ABC – September 22
While volunteers watched movie clips, a scanner watched their brains. And from their brain activity, a computer made rough reconstructions of what they viewed.
Daily Mail – September 22
Attractive men and women in adverts affect our capacity for rational thought
WIRED – September 21
People who feel relaxed spend far more freely than those who feel less at ease, even when they are in an equivalent emotional state.
Nature – September 21
Wartime explosions may be creating an epidemic of brain damage — and a major challenge for scientists.
Scientific American – September 21
Playing an instrument as a kid leads to a sharper mind in old age, according to a new study.
NPR – September 20
It’s a question that has plagued parents for generations: Why do teenagers act the way they do? Why the angst, anger and unnecessary risks? Many scientists say a growing body of research may provide some answers.
Daily Mail – September 20
Scientists at Princeton University found a big yawn can regulate the temperature of the brain and prevent over-heating.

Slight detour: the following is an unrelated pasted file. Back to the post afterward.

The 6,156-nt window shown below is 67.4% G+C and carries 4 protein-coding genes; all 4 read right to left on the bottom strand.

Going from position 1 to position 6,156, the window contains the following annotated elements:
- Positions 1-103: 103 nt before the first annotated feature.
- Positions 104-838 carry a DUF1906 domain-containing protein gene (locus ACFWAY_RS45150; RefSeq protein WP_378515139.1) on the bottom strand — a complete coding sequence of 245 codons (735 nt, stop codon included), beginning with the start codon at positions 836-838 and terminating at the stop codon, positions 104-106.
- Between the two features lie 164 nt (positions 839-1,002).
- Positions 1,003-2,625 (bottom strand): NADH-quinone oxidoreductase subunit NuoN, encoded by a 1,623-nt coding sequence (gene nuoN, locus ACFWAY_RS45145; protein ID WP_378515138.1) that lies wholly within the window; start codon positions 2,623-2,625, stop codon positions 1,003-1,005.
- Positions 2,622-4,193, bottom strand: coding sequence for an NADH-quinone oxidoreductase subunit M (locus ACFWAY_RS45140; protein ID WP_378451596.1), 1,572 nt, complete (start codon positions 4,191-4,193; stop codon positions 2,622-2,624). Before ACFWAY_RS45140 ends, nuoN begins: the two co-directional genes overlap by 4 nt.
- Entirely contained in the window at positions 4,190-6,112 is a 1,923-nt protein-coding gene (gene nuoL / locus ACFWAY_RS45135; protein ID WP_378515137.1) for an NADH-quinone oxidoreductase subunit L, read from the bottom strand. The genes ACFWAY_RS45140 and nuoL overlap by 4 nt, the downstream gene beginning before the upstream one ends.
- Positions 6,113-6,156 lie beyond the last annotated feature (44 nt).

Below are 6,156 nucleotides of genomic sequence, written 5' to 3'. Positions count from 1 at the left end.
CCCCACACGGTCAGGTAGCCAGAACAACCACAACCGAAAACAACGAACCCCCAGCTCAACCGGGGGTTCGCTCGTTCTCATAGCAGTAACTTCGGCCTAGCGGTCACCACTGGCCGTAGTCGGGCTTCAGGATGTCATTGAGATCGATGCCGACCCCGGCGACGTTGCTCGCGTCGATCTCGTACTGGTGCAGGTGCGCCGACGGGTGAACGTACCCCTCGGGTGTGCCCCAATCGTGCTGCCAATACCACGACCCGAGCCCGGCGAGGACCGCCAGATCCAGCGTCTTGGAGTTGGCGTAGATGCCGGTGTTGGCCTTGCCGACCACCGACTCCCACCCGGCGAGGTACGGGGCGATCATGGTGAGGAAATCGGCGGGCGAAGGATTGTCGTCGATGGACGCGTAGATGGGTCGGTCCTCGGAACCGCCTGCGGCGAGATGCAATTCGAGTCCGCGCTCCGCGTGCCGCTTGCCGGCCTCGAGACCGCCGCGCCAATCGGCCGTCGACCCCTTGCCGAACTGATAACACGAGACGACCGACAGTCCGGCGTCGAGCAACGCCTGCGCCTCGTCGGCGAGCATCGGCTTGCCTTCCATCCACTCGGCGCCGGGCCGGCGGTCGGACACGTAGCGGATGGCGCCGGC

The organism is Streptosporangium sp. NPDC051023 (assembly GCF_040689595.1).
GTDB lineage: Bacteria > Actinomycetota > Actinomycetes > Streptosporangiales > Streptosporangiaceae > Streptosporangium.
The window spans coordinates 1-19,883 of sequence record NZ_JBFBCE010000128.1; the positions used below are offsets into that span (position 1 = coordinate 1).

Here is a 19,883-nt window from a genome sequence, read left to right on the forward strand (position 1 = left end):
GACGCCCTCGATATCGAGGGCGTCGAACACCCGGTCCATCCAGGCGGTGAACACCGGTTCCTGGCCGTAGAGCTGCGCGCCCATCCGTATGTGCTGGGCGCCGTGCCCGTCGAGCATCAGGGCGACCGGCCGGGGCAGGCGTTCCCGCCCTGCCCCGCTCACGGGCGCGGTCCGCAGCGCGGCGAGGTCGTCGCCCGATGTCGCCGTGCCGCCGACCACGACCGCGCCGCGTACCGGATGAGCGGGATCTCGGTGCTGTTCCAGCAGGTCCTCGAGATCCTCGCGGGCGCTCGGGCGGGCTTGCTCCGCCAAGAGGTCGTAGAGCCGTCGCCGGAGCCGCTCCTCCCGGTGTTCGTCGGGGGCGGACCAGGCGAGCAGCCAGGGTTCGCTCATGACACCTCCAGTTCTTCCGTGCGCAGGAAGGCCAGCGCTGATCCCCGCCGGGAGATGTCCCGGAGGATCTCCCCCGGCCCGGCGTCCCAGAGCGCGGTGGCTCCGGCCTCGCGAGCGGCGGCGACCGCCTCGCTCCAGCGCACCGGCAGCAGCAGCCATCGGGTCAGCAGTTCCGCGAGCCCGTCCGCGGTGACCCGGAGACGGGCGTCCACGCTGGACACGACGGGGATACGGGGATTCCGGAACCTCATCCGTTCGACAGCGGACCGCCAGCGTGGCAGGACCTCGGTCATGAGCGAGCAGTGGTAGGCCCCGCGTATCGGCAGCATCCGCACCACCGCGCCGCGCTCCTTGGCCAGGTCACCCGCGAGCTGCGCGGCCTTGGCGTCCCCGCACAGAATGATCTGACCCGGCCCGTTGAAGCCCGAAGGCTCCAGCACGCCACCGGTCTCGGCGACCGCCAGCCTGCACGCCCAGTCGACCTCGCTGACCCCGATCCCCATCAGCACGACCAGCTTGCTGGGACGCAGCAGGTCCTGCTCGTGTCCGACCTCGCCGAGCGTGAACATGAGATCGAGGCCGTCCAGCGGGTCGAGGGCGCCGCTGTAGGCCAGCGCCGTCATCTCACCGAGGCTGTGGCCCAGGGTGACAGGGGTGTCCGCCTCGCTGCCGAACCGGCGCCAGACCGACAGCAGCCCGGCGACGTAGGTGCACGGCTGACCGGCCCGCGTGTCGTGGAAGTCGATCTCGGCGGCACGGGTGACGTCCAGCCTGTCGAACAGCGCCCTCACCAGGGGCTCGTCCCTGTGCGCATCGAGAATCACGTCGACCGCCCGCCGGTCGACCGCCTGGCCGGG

United Press International – September 20
An animal study shows electrical stimulation of a specific region of the brain may produce new brain cells that enhance memory, Canadian researchers say.
CNN – September 19
Though vision feels seamless, the brain constructs its image of the world from neural activity in dozens of interconnected regions that specialize in particular aspects of seeing.
BBC – September 19
The bank will provide access to samples of brain tumours for anyone conducting research – with the aim of helping scientists find new treatments.
The Seattle Times – September 18
Canadian researchers found that benefits of deep brain stimulation for patients with Parkinson’s disease can last at least 10 years.
The Telegraph – September 17
Babies can learn to concentrate by playing “brain-training” computer games, according to new research.
Huffington Post – September 17
In Zen Brain retreats, prominent scientists and Zen practitioners explore Buddhist, neuro-scientific and clinical science perspectives on topics like altruism, compassion and consciousness.
U.S. News & World Report – September 16
Stress, hunger trigger fluctuating levels of the hormone serotonin in the brain, scans show
New Scientist – September 16
You can now hold your brain in the palm of your hand. For the first time, a scanner powered by a smartphone will let you monitor your neural signals on the go.
The Telegraph – September 16
Oxford scientists believe that applying a small current to a specific part of the brain helps people learn.